My wrench said that since he said that they were stainless, he would do that if I wanted. But, he said that new rubber is more original, and that there is always the chance that the stainless will get kinked, dented or damaged. He suggested leaving it rubber.

    What do you guys think? Should I leave it Rubber, or have him change them out for stainless?

    larry
    Larry,

    Recently on Pleican there was thread on this topic.

    Part of the decision rests in what you like to see.

    Stainless Steel gives you a racer look, but the percieved performance enhancement is debatable. Some will argue that SS lines do not swell as much and give a better brake pedal. The concensus view is that, unless you are Michael Schumacher, you probably can't tell.

    As noted by others, SS lines require more "maintenance" in the form of frequent inspection and replacement. All Teflon tubing is extremely "kink" sensitive. If you kink the line, the tubing becomes very weak at that point and is prone to catastrophic failure. As a result, routing becomes critical and you need to support the tube as well.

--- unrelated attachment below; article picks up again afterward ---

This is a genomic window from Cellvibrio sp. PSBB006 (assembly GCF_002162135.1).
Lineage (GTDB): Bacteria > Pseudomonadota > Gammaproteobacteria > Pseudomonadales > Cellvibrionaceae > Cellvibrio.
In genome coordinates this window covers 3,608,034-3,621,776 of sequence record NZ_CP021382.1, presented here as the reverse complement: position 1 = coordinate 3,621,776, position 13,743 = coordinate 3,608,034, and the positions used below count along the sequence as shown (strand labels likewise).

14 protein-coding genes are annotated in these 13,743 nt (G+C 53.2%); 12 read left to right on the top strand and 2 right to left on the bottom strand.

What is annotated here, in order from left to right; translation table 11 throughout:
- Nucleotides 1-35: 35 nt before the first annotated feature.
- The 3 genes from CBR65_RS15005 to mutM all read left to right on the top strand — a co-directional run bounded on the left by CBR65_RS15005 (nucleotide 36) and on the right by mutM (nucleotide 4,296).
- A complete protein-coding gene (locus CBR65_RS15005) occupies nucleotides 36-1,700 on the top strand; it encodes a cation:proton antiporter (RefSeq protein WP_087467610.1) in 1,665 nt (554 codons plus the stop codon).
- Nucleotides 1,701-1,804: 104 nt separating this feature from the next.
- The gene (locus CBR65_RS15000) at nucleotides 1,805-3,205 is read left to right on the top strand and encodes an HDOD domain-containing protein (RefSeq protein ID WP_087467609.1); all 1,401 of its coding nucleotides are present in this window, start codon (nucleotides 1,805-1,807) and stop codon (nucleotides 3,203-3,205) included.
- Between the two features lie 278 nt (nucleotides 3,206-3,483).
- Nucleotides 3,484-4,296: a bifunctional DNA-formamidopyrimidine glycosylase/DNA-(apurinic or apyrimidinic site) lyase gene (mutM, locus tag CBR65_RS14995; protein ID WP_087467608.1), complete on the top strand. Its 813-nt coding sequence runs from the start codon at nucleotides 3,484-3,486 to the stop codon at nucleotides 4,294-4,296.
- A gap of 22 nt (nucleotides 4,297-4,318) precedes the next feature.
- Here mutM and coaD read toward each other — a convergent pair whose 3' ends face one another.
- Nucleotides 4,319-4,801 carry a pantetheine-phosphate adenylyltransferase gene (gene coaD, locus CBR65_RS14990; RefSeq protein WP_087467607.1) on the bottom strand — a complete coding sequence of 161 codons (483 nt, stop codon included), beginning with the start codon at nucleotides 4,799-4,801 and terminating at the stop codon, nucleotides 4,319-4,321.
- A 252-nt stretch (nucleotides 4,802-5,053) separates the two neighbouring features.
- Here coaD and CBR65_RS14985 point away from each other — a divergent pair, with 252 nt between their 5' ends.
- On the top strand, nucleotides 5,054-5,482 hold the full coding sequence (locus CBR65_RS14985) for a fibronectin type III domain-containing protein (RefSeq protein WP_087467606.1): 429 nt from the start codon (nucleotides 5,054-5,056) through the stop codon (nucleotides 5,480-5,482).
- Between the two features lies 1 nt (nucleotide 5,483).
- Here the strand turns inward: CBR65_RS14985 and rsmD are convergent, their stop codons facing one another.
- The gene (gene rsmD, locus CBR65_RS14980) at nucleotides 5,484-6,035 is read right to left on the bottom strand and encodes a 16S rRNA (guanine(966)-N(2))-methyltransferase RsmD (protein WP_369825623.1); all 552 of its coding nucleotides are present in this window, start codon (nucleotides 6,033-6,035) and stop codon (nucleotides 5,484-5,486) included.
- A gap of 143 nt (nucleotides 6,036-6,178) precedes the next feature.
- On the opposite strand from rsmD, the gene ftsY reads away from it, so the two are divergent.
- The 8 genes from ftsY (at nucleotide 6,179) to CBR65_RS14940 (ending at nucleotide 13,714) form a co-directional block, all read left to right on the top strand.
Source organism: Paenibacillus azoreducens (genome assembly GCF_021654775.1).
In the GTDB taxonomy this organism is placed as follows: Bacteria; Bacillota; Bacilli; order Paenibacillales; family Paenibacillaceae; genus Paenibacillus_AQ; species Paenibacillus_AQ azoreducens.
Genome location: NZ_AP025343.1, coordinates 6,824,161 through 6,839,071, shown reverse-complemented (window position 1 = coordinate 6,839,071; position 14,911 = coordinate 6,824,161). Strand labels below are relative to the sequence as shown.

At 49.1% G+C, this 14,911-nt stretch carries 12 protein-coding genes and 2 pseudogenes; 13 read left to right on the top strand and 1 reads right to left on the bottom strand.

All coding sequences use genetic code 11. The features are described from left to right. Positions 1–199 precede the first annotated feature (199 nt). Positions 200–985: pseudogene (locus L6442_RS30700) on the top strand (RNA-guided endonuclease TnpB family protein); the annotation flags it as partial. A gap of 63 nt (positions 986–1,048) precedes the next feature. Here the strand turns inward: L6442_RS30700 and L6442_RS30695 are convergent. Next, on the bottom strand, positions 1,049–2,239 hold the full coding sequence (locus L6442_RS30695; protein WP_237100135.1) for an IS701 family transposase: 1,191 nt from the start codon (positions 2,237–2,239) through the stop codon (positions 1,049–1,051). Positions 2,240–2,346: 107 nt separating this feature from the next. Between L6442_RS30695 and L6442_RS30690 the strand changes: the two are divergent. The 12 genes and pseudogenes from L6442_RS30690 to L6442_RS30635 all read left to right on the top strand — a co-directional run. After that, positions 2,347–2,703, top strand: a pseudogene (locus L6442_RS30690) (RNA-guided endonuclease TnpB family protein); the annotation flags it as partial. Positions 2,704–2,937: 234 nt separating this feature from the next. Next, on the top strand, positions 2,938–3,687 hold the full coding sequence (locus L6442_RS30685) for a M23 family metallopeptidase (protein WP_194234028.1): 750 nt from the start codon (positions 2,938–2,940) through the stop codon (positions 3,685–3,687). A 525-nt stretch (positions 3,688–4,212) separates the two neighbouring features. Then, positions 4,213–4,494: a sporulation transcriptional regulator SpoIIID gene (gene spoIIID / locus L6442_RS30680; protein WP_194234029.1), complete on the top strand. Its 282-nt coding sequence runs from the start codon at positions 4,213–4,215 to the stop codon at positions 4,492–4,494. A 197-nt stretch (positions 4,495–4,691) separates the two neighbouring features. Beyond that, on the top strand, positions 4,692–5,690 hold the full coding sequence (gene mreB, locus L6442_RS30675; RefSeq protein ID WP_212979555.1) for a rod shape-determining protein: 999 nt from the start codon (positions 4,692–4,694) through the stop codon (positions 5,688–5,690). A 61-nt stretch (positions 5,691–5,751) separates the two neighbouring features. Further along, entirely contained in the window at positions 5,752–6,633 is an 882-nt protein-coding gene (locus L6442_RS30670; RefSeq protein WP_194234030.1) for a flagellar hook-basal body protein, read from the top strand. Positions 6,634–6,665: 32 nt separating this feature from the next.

If it was me, I would stay with the rubber, and spend my money on somethng truly useful.
    Harry

    Member #789
    1970 VW Sunroof Kombi Bus - "The Magic Bus"
    1973.5 911T Targa for fun - "Smokey"
    2009 MB C300

  9. #9
    Harry, Ian, Jack, Roger, PWD et al:

    Thanks for the information and the advice. Seems that the consensus is that I should stick with the rubber lines. That's great, and I didn't have to make the decision in a vacuum.

    On to the next question . . . . . . . . . .

    larry
    Early 911S Registry Member #537

    73 - Viper Green 911E Targa - Kermit - Gone but not forgotten

    Kermit's Short Story and Pix on the 911E Website

    06 - Lexus IS250 MT6
    98 - Volvo 70V XC

  10. #10
    There's nothing like the look on someones' face who has lost their brakes, much less, the soiling that occurs in the briefs.

    Tom
    "Be who you are and say what you feel because those who mind don't matter and those who matter don't mind." - Dr. Seuss
    "Experience is the mother of wisdom" - idiom
    "Let them that don't want none, have memories of not gettin' any"- Brother Dave Gardner

    Early S Registry #235
    rgruppe #111